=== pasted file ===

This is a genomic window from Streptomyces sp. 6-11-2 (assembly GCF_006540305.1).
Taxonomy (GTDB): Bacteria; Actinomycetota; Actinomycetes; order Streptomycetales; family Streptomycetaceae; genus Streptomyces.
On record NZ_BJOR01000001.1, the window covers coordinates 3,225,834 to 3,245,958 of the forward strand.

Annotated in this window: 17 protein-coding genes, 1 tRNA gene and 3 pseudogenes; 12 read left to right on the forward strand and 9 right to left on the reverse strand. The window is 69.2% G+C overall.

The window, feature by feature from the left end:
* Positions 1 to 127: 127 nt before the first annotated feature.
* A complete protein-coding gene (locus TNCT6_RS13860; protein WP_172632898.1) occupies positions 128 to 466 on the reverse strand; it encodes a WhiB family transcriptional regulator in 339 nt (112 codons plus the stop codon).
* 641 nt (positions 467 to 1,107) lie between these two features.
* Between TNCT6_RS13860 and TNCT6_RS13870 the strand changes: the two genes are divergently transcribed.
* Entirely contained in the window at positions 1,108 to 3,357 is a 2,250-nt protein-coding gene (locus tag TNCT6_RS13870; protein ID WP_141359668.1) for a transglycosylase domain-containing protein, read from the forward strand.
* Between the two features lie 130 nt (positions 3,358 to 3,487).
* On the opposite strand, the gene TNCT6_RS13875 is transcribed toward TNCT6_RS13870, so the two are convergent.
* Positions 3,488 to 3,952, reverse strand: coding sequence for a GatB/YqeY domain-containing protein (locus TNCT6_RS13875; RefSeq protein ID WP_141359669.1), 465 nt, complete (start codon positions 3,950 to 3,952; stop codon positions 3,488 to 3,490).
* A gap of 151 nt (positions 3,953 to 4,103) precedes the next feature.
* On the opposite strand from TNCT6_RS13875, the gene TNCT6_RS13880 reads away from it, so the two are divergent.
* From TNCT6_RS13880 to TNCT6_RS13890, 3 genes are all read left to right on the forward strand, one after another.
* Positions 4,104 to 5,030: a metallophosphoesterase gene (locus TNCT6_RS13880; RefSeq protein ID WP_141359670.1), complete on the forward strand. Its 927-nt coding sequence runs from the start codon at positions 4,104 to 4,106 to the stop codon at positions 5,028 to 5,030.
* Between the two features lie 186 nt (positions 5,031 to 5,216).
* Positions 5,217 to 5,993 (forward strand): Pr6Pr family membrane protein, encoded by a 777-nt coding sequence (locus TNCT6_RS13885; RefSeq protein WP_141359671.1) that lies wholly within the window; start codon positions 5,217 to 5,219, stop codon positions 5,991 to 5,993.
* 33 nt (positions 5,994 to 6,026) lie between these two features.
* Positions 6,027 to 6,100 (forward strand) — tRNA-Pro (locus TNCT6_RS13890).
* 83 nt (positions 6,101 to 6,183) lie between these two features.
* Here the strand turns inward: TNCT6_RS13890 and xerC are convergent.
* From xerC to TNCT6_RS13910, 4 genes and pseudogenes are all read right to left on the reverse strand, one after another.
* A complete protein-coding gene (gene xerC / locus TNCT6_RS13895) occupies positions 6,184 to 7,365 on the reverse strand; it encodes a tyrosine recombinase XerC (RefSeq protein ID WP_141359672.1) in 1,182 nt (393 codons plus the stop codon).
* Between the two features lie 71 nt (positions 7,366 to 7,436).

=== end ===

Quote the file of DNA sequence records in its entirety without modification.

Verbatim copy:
This is a genomic window from Streptomyces sp. 6-11-2 (assembly GCF_006540305.1).
Taxonomy (GTDB): Bacteria; Actinomycetota; Actinomycetes; order Streptomycetales; family Streptomycetaceae; genus Streptomyces.
On record NZ_BJOR01000001.1, the window covers coordinates 3,225,834 to 3,245,958 of the forward strand.

Annotated in this window: 17 protein-coding genes, 1 tRNA gene and 3 pseudogenes; 12 read left to right on the forward strand and 9 right to left on the reverse strand. The window is 69.2% G+C overall.

The window, feature by feature from the left end:
* Positions 1 to 127: 127 nt before the first annotated feature.
* A complete protein-coding gene (locus TNCT6_RS13860; protein WP_172632898.1) occupies positions 128 to 466 on the reverse strand; it encodes a WhiB family transcriptional regulator in 339 nt (112 codons plus the stop codon).
* 641 nt (positions 467 to 1,107) lie between these two features.
* Between TNCT6_RS13860 and TNCT6_RS13870 the strand changes: the two genes are divergently transcribed.
* Entirely contained in the window at positions 1,108 to 3,357 is a 2,250-nt protein-coding gene (locus tag TNCT6_RS13870; protein ID WP_141359668.1) for a transglycosylase domain-containing protein, read from the forward strand.
* Between the two features lie 130 nt (positions 3,358 to 3,487).
* On the opposite strand, the gene TNCT6_RS13875 is transcribed toward TNCT6_RS13870, so the two are convergent.
* Positions 3,488 to 3,952, reverse strand: coding sequence for a GatB/YqeY domain-containing protein (locus TNCT6_RS13875; RefSeq protein ID WP_141359669.1), 465 nt, complete (start codon positions 3,950 to 3,952; stop codon positions 3,488 to 3,490).
* A gap of 151 nt (positions 3,953 to 4,103) precedes the next feature.
* On the opposite strand from TNCT6_RS13875, the gene TNCT6_RS13880 reads away from it, so the two are divergent.
* From TNCT6_RS13880 to TNCT6_RS13890, 3 genes are all read left to right on the forward strand, one after another.
* Positions 4,104 to 5,030: a metallophosphoesterase gene (locus TNCT6_RS13880; RefSeq protein ID WP_141359670.1), complete on the forward strand. Its 927-nt coding sequence runs from the start codon at positions 4,104 to 4,106 to the stop codon at positions 5,028 to 5,030.
* Between the two features lie 186 nt (positions 5,031 to 5,216).
* Positions 5,217 to 5,993 (forward strand): Pr6Pr family membrane protein, encoded by a 777-nt coding sequence (locus TNCT6_RS13885; RefSeq protein WP_141359671.1) that lies wholly within the window; start codon positions 5,217 to 5,219, stop codon positions 5,991 to 5,993.
* 33 nt (positions 5,994 to 6,026) lie between these two features.
* Positions 6,027 to 6,100 (forward strand) — tRNA-Pro (locus TNCT6_RS13890).
* 83 nt (positions 6,101 to 6,183) lie between these two features.
* Here the strand turns inward: TNCT6_RS13890 and xerC are convergent.
* From xerC to TNCT6_RS13910, 4 genes and pseudogenes are all read right to left on the reverse strand, one after another.
* A complete protein-coding gene (gene xerC / locus TNCT6_RS13895) occupies positions 6,184 to 7,365 on the reverse strand; it encodes a tyrosine recombinase XerC (RefSeq protein ID WP_141359672.1) in 1,182 nt (393 codons plus the stop codon).
* Between the two features lie 71 nt (positions 7,366 to 7,436).